History

MC Don Hall and storytellers Nestor Gomez, Laura Mendoza, Ibrahim Mokhtar, Suzanne Akhras Sahloul, Zahra Aljuboori and Emily Lund at our night of immigrant stories at the Oak Park Library on Feb. 5, 2018.
MC Don Hall and storytellers Nestor Gomez, Laura Mendoza, Ibrahim Mokhtar, Suzanne Akhras Sahloul, Zahra Aljuboori and Emily Lund at our night of immigrant stories at the Oak Park Library on Feb. 5, 2018. Photo by Michelle Kanaar

We have centered the voices and images of immigrants in our work from the start.

Chicago is a city of immigrants. Between 2014 and 2018, over 1.6 million immigrants lived in the metropolitan Chicago area. And nearly one-third of households in Cook County, Illinois include one or more immigrants.

Yet, Chicago’s local media is woefully under-serving immigrant populations in the region today. 

In 2012, there were over 130 local and national media outlets serving primarily immigrant audiences in Chicago. Today, just over half of those outlets remain.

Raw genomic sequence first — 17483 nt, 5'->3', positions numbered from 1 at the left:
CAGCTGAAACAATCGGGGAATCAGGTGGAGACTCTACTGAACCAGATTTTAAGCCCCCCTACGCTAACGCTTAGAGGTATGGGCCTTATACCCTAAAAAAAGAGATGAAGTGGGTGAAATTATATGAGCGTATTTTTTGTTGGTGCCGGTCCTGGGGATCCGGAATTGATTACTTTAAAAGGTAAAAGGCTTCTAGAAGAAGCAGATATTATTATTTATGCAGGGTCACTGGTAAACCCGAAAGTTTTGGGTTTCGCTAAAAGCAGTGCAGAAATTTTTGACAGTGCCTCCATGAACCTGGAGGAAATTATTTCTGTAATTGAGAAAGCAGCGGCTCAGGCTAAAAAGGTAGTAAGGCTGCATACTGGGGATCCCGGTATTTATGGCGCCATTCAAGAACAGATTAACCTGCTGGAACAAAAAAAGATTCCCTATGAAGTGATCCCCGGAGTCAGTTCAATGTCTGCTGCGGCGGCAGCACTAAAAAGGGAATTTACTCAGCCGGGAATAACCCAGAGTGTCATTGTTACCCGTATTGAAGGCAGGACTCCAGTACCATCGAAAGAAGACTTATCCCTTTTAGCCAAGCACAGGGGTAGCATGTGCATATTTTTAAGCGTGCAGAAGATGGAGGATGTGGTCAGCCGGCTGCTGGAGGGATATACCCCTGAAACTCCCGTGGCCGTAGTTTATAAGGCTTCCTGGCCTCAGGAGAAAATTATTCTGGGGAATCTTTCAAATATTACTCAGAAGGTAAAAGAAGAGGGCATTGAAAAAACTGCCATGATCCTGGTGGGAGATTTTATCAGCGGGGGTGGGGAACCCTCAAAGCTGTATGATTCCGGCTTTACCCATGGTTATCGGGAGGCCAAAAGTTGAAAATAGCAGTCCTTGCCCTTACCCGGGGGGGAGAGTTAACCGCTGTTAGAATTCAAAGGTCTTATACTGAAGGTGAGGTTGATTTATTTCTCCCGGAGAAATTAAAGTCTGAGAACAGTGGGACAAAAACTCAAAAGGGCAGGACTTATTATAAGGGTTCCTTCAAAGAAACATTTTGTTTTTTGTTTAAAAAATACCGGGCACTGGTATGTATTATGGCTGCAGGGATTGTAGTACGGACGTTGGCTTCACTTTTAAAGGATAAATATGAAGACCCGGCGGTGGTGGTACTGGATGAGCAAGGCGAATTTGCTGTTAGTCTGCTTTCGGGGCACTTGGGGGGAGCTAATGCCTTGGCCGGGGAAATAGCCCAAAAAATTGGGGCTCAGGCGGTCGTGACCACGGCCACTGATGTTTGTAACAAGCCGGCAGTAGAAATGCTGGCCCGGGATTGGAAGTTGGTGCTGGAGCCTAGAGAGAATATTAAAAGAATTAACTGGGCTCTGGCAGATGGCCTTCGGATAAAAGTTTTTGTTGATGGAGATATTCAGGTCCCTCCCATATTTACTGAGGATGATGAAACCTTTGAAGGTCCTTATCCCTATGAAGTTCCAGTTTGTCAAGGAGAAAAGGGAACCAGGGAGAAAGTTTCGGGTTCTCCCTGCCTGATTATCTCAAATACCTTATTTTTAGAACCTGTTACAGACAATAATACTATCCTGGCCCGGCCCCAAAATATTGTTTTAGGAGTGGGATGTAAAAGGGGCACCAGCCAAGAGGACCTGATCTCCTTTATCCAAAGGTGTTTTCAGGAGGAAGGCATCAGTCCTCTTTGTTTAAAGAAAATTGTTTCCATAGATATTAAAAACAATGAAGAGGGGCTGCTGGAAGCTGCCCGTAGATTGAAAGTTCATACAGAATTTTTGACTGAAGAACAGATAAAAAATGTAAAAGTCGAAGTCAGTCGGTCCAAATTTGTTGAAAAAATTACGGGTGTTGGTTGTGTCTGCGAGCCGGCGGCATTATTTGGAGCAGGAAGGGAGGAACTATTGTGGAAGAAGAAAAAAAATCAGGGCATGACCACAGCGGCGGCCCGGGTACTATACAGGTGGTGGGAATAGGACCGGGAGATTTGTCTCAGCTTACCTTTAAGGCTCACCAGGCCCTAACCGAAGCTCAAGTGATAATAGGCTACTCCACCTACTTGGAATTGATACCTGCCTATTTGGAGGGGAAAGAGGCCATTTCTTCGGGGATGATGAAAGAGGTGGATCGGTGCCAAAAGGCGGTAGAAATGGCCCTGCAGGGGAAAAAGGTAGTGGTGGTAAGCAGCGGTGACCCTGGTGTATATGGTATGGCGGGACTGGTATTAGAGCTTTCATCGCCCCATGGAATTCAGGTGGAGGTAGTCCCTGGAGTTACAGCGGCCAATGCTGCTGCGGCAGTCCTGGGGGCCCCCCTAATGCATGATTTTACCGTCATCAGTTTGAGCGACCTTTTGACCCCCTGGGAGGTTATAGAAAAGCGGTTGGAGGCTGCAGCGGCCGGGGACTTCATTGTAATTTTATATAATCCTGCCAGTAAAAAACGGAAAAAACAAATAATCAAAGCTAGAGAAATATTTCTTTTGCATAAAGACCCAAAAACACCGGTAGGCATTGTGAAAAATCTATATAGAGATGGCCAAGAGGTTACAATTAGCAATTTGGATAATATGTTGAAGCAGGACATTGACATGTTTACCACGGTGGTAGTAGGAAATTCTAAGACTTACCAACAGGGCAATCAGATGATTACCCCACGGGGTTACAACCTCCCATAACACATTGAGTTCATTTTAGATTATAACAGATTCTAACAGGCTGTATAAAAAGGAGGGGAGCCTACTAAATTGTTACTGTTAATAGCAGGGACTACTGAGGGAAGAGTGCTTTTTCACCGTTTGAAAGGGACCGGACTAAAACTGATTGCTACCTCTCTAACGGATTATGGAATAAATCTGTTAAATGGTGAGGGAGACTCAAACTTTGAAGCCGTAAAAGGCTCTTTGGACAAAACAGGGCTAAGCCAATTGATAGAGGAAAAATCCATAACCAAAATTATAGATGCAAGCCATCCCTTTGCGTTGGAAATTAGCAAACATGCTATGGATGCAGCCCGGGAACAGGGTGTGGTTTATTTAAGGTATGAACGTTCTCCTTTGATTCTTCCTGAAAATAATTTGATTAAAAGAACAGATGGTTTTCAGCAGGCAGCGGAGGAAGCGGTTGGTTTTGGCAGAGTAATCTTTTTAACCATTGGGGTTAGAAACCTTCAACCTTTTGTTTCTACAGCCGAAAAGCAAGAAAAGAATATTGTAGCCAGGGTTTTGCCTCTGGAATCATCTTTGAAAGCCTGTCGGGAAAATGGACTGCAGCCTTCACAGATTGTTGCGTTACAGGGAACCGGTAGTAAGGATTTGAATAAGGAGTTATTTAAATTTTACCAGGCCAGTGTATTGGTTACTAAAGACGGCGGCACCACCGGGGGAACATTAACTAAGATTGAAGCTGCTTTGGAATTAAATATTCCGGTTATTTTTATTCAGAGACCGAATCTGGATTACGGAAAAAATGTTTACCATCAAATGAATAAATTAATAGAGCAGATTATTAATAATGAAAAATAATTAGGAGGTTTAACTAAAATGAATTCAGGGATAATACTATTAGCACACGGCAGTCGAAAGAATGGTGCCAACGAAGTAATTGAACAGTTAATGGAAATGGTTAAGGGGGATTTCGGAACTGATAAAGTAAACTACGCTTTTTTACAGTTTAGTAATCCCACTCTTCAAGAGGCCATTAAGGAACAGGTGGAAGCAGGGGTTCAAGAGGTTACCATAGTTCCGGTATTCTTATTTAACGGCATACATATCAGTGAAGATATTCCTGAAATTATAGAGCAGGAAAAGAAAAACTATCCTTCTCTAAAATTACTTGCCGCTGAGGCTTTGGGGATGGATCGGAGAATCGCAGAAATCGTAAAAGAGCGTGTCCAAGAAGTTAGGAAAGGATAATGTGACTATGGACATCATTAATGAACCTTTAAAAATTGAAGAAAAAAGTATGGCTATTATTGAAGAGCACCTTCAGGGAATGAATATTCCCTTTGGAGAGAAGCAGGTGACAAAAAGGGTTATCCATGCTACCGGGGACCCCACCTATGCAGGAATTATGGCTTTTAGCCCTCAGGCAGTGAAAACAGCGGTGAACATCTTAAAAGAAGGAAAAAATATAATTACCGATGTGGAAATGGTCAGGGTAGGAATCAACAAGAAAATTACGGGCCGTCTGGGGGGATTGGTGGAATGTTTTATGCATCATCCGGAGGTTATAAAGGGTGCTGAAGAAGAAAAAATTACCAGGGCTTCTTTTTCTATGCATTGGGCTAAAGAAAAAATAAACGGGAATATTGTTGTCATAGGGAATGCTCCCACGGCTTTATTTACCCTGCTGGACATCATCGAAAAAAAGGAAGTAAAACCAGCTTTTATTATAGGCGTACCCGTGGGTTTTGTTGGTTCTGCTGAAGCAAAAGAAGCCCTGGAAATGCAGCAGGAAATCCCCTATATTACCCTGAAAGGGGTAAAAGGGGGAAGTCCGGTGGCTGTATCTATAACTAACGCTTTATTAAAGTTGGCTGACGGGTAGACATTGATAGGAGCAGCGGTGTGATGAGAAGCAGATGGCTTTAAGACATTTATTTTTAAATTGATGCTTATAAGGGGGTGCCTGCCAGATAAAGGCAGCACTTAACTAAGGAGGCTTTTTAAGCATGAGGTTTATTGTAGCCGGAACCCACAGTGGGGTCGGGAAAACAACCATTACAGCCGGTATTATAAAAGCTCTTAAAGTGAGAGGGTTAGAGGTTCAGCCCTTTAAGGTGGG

Borderless Magazine grew out of a rapid-response journalism project called 90 Days, 90 Voices, which launched just two weeks after President Donald Trump signed the Muslim Travel Ban in February 2017. Seeing a gap in local media coverage of the travel ban, 90 days, 90 Voices cofounders Sarah Conway, Alex Hernandez and Nissa Rhee began publishing stories on Medium that amplified the voices of local immigrants impacted by national policies.

Artist Dan Rowell joined the project early on as an illustrator and then art director, and they designed the 90 Days, 90 Voices logo. In 2018, 90 Days, 90 Voices incorporated as a nonprofit organization with the support of Chicagoans who demanded more and better local reporting on immigration. Michelle Kanaar joined the team that year and helped cofound Borderless Magazine. Dan Rowell left in February 2019 to start nursing school, and Sarah Conway departed in January 2020 to join City Bureau as their managing editor of civic reporting programs. 

In October 2019, we changed our name to Borderless Magazine and launched a standalone website. We hired cofounders Michelle Kanaar and Nissa Rhee as our first full-time employees in May 2020, and we now have a staff of five.